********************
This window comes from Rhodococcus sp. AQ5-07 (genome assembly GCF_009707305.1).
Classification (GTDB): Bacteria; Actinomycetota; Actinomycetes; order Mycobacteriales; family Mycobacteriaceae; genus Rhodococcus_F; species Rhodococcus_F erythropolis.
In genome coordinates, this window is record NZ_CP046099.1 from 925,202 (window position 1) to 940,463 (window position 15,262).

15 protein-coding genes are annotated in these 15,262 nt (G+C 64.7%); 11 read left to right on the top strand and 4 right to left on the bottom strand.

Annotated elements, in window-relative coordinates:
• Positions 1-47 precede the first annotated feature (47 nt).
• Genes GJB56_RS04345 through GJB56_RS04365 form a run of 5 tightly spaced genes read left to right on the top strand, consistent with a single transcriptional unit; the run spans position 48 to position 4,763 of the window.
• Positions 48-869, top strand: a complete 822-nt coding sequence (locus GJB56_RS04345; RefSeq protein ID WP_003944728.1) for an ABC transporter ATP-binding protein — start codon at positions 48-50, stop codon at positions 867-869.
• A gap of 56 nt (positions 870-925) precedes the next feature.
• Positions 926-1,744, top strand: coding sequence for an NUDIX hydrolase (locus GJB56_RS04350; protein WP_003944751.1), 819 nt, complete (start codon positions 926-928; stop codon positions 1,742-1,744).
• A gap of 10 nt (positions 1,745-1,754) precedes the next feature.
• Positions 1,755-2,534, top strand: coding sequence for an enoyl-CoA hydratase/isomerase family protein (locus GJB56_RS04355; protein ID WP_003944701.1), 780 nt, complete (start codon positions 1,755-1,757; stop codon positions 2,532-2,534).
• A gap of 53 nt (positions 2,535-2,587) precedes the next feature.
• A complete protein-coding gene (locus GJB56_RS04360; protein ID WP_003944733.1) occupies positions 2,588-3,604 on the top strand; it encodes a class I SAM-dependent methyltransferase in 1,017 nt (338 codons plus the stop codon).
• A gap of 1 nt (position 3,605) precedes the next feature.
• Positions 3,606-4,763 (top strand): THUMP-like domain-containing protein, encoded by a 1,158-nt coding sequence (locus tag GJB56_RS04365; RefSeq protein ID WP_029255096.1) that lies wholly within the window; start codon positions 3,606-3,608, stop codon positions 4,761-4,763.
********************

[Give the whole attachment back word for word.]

This window comes from Rhodococcus sp. AQ5-07 (genome assembly GCF_009707305.1).
Classification (GTDB): Bacteria; Actinomycetota; Actinomycetes; order Mycobacteriales; family Mycobacteriaceae; genus Rhodococcus_F; species Rhodococcus_F erythropolis.
In genome coordinates, this window is record NZ_CP046099.1 from 925,202 (window position 1) to 940,463 (window position 15,262).

15 protein-coding genes are annotated in these 15,262 nt (G+C 64.7%); 11 read left to right on the top strand and 4 right to left on the bottom strand.

Annotated elements, in window-relative coordinates:
• Positions 1-47 precede the first annotated feature (47 nt).
• Genes GJB56_RS04345 through GJB56_RS04365 form a run of 5 tightly spaced genes read left to right on the top strand, consistent with a single transcriptional unit; the run spans position 48 to position 4,763 of the window.
• Positions 48-869, top strand: a complete 822-nt coding sequence (locus GJB56_RS04345; RefSeq protein ID WP_003944728.1) for an ABC transporter ATP-binding protein — start codon at positions 48-50, stop codon at positions 867-869.
• A gap of 56 nt (positions 870-925) precedes the next feature.
• Positions 926-1,744, top strand: coding sequence for an NUDIX hydrolase (locus GJB56_RS04350; protein WP_003944751.1), 819 nt, complete (start codon positions 926-928; stop codon positions 1,742-1,744).
• A gap of 10 nt (positions 1,745-1,754) precedes the next feature.
• Positions 1,755-2,534, top strand: coding sequence for an enoyl-CoA hydratase/isomerase family protein (locus GJB56_RS04355; protein ID WP_003944701.1), 780 nt, complete (start codon positions 1,755-1,757; stop codon positions 2,532-2,534).
• A gap of 53 nt (positions 2,535-2,587) precedes the next feature.
• A complete protein-coding gene (locus GJB56_RS04360; protein ID WP_003944733.1) occupies positions 2,588-3,604 on the top strand; it encodes a class I SAM-dependent methyltransferase in 1,017 nt (338 codons plus the stop codon).
• A gap of 1 nt (position 3,605) precedes the next feature.
• Positions 3,606-4,763 (top strand): THUMP-like domain-containing protein, encoded by a 1,158-nt coding sequence (locus tag GJB56_RS04365; RefSeq protein ID WP_029255096.1) that lies wholly within the window; start codon positions 3,606-3,608, stop codon positions 4,761-4,763.